The book helps to explain the lack of rapid advance in patient safety because of the "economic, social, organisational, professional, and political forces that surround healthcare" (p.21). Healthcare may be unique in the diversity and strength of these influences. In addition the authors argue that there is a gap between the front-line and those who manage "safety" (p.42), a finding echoed by Reason and Hobbs in their book on maintenance error.

The book makes a good critique of the "measure and manage" approach of Safety-I (p.41) which:
  • is retrospective
  • focuses on the 10%
  • misses learning to be found in safe practice
  • focuses on the clinical microsystem rather than the wider socio-cultural, organisational, political system 
Lastly, much work is currently focused on standardisation, however the authors argue that we should  acknowledge the inevitability of performance variability, the need to monitor it and to control it (by dampening it when it's going in the wrong direction and amplifying it when it's going in the right direction). (p.13) The standardisation that does improve resilience is the type that decreases the requirements for effortful attention or the need to memorise (e.g. checklists, layout of workplaces).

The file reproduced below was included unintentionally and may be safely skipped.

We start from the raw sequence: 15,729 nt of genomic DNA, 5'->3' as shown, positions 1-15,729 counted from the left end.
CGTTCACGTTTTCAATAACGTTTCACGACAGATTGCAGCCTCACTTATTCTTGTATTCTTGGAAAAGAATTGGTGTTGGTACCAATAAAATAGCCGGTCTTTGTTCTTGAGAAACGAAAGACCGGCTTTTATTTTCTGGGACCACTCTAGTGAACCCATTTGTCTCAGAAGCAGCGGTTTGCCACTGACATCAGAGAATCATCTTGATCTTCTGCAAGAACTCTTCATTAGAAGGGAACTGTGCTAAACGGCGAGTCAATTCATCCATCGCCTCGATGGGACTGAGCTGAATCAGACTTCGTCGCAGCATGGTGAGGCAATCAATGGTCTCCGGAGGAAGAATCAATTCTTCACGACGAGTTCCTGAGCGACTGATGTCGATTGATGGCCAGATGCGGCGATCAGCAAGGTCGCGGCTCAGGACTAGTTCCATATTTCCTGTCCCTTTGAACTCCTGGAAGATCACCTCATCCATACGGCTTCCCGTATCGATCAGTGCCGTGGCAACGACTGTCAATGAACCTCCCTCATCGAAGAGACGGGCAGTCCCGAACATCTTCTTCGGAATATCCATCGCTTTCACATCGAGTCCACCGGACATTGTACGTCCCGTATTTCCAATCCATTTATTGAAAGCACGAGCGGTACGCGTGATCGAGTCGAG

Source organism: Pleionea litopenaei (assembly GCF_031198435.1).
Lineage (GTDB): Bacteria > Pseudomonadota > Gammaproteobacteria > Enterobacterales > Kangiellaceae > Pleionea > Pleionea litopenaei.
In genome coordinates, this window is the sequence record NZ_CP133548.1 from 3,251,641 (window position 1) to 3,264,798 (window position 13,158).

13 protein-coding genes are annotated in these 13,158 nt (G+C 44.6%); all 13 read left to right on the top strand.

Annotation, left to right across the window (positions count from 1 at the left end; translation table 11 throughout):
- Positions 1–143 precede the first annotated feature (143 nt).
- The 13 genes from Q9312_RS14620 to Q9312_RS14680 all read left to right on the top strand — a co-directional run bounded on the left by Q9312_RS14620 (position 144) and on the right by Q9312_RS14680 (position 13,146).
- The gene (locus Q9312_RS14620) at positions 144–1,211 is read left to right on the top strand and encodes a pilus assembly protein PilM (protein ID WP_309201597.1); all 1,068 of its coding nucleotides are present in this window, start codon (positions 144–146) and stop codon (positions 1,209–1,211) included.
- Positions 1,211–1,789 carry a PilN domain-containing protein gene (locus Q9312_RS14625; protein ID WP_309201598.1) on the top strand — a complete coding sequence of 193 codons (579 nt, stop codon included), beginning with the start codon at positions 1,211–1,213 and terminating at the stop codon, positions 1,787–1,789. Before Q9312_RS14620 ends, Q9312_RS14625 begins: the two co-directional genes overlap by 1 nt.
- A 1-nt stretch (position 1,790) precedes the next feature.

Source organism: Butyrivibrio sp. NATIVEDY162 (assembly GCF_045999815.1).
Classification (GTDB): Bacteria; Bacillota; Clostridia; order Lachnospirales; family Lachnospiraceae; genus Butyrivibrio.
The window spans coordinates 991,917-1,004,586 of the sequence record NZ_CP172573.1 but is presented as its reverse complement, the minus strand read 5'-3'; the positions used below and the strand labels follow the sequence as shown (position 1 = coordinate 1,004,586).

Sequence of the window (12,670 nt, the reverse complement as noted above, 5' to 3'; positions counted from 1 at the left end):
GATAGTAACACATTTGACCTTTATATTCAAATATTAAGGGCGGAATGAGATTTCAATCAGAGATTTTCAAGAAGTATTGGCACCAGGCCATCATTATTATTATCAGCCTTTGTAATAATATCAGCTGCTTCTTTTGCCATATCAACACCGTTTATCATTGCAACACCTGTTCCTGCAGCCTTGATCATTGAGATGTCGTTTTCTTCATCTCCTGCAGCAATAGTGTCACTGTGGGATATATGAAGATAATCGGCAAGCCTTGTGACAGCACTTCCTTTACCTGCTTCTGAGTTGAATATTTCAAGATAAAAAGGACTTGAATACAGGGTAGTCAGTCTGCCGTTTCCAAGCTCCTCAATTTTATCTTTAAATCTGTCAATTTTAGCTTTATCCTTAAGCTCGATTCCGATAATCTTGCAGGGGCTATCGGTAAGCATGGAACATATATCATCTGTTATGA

What's bad about this book?

Throughout this book, resilience is linked with the Safety-II concept (e.g. "Chapter 1: Making Health Care Resilient: From Safety-I to Safety-II"). The argument for Safety-II can be a nuanced one, therefore a good book on resilience would use simple language and provide specific examples. This book fails on the former and performs poorly on the latter. In particular, how Safety-II can be put into practice now is only vaguely referred to. Even the chapters which purport to show resilience in action do not make this very clear. Exceptions include Chapter 12 "Mindful Organising and Resilient Health Care" which suggests that people should be shown their inter-relations, i.e. how their actions affect those who interact with a patient upstream and downstream. 

At times, the championing of Safety-II gives its proponents the appearance of a cult, e.g. "Enlightened thinkers in both industry and academia began to appreciate..." (p.xxiv) while one must imagine that unenlightened thinkers continued to live in their caves. There are also attacks on the PDCA/PDSA cycle (p.177) and the use of barriers (p. 131) as Safety-I thinking. In addition Safety-I, as a term and paradigm, has been created by Safety-II advocates, and in fact "pure" Safety-I probably does not exist. For example: "In contrast to Safety-I, Safety-II acknowledges that systems are incompletely understood...", however very few people working in healthcare, even within a Safety-I system, would argue that they fully understand the system.